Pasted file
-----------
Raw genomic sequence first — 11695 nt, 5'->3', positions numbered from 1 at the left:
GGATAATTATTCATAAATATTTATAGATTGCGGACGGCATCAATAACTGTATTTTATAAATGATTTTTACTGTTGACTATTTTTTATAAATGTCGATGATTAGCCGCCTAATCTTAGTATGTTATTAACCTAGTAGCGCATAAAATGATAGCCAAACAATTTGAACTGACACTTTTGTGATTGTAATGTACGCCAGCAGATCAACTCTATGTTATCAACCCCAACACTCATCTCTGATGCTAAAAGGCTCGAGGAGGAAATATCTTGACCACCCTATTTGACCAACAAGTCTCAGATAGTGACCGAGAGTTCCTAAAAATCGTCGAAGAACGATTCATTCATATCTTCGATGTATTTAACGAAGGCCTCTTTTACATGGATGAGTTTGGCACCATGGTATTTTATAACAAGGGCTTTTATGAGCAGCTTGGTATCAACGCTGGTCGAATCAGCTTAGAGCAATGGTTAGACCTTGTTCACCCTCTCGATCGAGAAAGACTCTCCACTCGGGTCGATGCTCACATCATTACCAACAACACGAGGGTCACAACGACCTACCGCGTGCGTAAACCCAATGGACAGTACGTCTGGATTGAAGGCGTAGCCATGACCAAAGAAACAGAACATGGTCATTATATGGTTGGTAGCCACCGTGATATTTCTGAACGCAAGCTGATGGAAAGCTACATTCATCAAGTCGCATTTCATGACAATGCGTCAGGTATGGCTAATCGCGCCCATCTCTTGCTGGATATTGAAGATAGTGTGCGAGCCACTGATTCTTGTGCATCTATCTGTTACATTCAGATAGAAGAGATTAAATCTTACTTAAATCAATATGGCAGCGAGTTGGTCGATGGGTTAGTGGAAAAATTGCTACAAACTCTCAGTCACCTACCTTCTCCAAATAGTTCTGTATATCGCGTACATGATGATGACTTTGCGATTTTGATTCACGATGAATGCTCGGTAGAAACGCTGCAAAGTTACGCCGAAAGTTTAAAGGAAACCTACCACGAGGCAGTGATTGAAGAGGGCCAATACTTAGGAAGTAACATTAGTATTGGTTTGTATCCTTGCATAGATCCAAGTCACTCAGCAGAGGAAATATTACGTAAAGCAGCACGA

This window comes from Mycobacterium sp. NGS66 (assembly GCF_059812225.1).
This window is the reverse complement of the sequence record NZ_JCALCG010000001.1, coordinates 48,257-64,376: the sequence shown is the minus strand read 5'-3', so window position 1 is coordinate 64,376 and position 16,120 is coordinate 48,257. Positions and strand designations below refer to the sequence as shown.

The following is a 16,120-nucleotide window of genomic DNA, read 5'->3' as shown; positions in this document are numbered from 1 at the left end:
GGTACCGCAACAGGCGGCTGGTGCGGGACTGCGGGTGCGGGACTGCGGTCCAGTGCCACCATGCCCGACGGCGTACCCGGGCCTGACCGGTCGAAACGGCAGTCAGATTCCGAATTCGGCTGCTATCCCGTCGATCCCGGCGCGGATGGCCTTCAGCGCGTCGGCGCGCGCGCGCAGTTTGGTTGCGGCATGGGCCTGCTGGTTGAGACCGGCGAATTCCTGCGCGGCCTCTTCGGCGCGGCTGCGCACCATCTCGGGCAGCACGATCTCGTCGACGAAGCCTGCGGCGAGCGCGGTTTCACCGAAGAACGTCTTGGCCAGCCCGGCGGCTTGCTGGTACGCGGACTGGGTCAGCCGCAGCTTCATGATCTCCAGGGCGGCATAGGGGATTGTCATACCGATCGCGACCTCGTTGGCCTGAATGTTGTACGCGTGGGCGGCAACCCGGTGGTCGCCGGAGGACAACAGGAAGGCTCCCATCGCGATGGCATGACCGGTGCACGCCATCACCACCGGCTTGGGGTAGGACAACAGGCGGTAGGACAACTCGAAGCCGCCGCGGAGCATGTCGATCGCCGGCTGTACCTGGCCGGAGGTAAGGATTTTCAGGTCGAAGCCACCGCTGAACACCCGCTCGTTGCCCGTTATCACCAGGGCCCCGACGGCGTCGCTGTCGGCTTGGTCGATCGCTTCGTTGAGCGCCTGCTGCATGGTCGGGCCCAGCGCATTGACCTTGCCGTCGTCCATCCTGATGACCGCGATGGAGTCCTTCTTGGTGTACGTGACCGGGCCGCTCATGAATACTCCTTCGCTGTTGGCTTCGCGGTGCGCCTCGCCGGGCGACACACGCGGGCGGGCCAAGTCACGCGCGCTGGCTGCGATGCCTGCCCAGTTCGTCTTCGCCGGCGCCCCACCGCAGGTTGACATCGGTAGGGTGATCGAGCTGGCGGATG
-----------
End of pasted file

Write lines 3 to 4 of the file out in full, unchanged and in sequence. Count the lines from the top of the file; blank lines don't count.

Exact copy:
This window comes from Mycobacterium sp. NGS66 (assembly GCF_059812225.1).
This window is the reverse complement of the sequence record NZ_JCALCG010000001.1, coordinates 48,257-64,376: the sequence shown is the minus strand read 5'-3', so window position 1 is coordinate 64,376 and position 16,120 is coordinate 48,257. Positions and strand designations below refer to the sequence as shown.